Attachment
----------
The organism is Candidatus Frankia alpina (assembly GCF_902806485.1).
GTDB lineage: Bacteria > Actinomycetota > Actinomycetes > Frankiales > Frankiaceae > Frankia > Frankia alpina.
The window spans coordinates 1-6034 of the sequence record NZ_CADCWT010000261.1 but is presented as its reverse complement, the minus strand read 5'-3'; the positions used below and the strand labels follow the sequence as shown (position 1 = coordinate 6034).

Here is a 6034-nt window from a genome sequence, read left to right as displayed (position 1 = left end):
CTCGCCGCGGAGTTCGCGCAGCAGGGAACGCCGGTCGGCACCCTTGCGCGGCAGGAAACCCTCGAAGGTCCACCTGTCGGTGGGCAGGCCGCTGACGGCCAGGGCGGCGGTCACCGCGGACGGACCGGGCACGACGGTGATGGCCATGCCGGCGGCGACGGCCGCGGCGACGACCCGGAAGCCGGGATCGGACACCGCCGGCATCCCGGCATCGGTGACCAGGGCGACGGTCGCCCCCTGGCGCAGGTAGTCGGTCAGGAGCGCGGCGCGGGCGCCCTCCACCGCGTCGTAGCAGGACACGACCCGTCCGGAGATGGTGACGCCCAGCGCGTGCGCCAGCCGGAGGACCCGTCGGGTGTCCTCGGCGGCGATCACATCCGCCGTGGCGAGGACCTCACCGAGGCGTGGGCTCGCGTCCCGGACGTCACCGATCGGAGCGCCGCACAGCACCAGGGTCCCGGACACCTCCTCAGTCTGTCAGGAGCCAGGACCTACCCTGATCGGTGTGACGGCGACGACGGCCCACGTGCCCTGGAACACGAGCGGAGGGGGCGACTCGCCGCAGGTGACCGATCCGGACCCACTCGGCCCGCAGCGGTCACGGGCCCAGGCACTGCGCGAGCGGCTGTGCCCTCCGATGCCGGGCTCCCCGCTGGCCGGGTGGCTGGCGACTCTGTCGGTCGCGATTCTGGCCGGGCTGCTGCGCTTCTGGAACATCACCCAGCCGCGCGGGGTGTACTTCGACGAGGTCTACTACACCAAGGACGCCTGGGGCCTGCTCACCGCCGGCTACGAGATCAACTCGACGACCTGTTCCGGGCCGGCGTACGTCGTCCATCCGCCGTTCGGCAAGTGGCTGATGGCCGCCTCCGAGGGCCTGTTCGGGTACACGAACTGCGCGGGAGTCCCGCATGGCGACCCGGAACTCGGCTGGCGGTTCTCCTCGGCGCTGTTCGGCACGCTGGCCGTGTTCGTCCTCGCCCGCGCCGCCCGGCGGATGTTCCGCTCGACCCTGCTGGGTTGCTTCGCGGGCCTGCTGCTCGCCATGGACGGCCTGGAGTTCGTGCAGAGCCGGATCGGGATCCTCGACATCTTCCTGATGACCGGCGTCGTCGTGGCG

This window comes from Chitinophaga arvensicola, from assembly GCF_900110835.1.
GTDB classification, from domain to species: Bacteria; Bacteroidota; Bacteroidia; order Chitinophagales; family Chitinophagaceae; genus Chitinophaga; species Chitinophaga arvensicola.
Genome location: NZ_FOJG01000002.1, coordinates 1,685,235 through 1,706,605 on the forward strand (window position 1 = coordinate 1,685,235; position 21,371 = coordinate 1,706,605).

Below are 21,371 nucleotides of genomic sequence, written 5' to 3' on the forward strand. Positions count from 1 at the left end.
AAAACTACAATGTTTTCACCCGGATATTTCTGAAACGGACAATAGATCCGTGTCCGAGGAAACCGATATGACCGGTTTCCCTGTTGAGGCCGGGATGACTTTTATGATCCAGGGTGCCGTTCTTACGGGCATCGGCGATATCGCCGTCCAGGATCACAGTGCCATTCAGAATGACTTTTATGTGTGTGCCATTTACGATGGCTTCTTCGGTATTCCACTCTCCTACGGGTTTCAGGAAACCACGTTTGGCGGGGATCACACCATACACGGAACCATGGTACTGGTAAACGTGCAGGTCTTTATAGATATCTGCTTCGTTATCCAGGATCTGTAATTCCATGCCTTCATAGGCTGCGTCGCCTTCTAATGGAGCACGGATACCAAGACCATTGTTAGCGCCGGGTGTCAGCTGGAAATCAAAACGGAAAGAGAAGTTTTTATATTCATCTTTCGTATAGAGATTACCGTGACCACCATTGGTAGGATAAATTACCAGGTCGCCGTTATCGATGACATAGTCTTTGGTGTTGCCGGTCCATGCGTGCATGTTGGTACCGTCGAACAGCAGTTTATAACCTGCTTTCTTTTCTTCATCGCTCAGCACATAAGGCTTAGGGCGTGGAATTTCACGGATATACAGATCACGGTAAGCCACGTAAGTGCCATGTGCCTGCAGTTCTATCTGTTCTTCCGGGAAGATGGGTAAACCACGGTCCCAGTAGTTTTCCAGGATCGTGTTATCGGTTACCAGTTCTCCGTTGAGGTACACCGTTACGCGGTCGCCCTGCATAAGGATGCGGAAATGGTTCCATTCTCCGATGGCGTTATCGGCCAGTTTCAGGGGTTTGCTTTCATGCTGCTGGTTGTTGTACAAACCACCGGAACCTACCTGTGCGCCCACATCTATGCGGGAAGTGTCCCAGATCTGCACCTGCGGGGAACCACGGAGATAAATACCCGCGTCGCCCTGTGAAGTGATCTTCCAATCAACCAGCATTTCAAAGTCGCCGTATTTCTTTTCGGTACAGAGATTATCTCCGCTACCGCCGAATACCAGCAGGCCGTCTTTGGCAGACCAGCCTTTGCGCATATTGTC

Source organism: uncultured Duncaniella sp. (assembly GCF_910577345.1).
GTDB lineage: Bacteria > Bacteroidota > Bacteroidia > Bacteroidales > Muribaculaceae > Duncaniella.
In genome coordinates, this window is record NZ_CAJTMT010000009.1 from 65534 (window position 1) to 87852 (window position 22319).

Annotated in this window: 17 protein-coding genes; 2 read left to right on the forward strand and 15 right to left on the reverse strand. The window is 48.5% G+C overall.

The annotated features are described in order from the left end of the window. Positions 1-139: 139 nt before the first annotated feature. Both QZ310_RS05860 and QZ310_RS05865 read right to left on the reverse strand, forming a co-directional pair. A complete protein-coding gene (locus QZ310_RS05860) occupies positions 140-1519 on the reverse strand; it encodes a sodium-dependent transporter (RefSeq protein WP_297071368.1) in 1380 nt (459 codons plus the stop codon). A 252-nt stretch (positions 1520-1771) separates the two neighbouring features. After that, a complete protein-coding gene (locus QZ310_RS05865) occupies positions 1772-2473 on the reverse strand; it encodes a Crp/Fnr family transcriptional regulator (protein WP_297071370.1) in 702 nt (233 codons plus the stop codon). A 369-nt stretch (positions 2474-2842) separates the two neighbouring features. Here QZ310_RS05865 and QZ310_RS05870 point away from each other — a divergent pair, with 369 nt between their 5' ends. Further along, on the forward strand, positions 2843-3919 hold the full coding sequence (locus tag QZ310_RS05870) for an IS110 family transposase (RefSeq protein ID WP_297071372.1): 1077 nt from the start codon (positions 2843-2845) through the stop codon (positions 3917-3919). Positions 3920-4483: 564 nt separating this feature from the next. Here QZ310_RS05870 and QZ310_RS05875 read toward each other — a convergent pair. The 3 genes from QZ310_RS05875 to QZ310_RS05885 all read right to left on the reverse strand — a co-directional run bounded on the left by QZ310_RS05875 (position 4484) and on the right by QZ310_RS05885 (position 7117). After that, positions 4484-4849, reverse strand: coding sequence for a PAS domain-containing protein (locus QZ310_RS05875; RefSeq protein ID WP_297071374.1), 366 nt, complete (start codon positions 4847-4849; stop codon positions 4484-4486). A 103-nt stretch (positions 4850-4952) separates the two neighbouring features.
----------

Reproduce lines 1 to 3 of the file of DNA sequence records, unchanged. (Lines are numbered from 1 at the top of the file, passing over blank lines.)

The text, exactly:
The organism is Candidatus Frankia alpina (assembly GCF_902806485.1).
GTDB lineage: Bacteria > Actinomycetota > Actinomycetes > Frankiales > Frankiaceae > Frankia > Frankia alpina.
The window spans coordinates 1-6034 of the sequence record NZ_CADCWT010000261.1 but is presented as its reverse complement, the minus strand read 5'-3'; the positions used below and the strand labels follow the sequence as shown (position 1 = coordinate 6034).